On November 29, the House Financial Services Subcommittee on Insurance, Housing and Community Opportunity held a hearing, “The State of Manufactured Housing.” The hearing was held in Danville, Virginia, which is in the 5th Congressional District of Virginia and represented by Subcommittee Vice Chair Robert Hurt (R-VA).
“I love my home. Built after the regulatory codes were fully operational, my home is attractive and energy efficient. I have a disability that prevents me from working so affordability and being able to live on one level really improves my quality of life. I love my house,” said Carla Burr, a manufactured home owner, in her testimony. Ms. Burr also went on to describe why sales of manufactured homes have declined in recent years: a weak economy, limited and expensive financing options; limited access to homeownership benefits and assistance, and “a feudal system that traps home owners and strips their wealth.”
Ms. Burr explained that in manufactured housing communities, about one-third of manufactured homes are placed on land leased by the home owner. The rent on the land beneath her home has increased to $919 a month from about $400 seven years ago. Moving is not an option, Ms. Burr said, because the cost to move her home would be about $20,000. Also, there is nowhere to move. There are no other manufactured home parks near her and she cannot afford to purchase land, she said in her testimony.
Ms. Burr said that laws that grant residents a right of first refusal, require advance notice from the landowner or provide tax incentives for land owners to sell the land to residents help preserve people’s housing. In Virginia, where Ms. Burr lives, manufactured home park owners are not required to notify residents at all when they decide to sell the land beneath their homes.
Adam Rust, research director with the Community Reinvestment Association of North Carolina, discussed the decline of the manufactured housing industry in his testimony. One of the factors, he said, is the lack of a strong secondary market for manufactured home loans, classified as chattel loans. “I understand the concern of the FHFA. Almost one in five chattel loans end up in default. Buying chattel debt presents a legitimate challenge to safety and soundness. Nonetheless, that performance is really a product of how loans are made. Chattel loans use most of the unsound features (interest‐only adjustable-rate mortgages, balloon payments) that brought down our mainstream mortgage financing system. The better approach is to use GSE participation as a lever to reform loans on homes titled as personal property. If the GSEs only bought ‘high‐quality’ loans with fixed‐rate fully‐amortizing features and with strong consumer protections, than they would have the effect of cleaning up lending. Fewer borrowers would default. Most likely there would be less depreciation in the value of manufactured homes,” Mr. Rust said in his testimony.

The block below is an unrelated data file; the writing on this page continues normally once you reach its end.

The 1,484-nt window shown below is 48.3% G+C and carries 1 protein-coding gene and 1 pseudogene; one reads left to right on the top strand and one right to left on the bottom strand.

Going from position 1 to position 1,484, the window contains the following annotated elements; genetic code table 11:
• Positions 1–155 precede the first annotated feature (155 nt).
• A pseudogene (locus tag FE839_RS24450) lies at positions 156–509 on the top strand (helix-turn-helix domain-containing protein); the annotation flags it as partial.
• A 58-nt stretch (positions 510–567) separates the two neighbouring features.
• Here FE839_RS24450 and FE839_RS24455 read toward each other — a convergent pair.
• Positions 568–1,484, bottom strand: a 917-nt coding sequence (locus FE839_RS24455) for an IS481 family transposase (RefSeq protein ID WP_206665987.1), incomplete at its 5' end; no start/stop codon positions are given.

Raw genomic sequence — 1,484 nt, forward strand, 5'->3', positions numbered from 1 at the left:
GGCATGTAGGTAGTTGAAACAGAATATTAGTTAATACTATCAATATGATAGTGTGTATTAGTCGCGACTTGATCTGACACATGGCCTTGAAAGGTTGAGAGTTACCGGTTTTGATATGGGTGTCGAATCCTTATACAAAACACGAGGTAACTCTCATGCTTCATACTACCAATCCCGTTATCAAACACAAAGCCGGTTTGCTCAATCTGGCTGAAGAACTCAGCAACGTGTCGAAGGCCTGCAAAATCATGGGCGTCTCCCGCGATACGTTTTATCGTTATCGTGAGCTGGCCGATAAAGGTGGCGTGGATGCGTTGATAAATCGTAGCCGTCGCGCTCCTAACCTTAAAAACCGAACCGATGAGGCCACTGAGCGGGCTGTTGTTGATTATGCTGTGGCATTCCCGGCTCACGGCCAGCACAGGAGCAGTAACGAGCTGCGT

“The language of the Dodd‐Frank Act contemplates that the [Consumer Financial Protection Bureau] will have supervisory authority over non‐bank financial institutions that offer or provide any ‘consumer financial product….’ If chattel lenders are singled out for supervision by the CFPB, then we can expect to see a major impact on how loans are negotiated and originated. Chattel loans are frequently made by subsidiaries or affiliates of manufacturers. These non‐bank entities offer terms with higher interest rates, shorter terms, and fewer consumer protections,” Mr. Rust’s testimony continued.
Kevin Clayton, president and chief executive officer of Clayton Homes, testified that manufactured housing accounted for 72% of all new homes sold for less than $125,000 in 2010. Mr. Clayton testified that the GSEs have “had little involvement and displayed little interest in financing and securitizing manufactured home loans. Less than 1% of GSE business comes from manufactured housing and none of that comes from manufactured home personal property loans. This is in spite of data indicating that since 1989 manufactured housing has accounted for 21% of all new single family homes sold in America.”
Access all testimony from the hearing at: http://financialservices.house.gov/Calendar/EventSingle.aspx?EventID=269659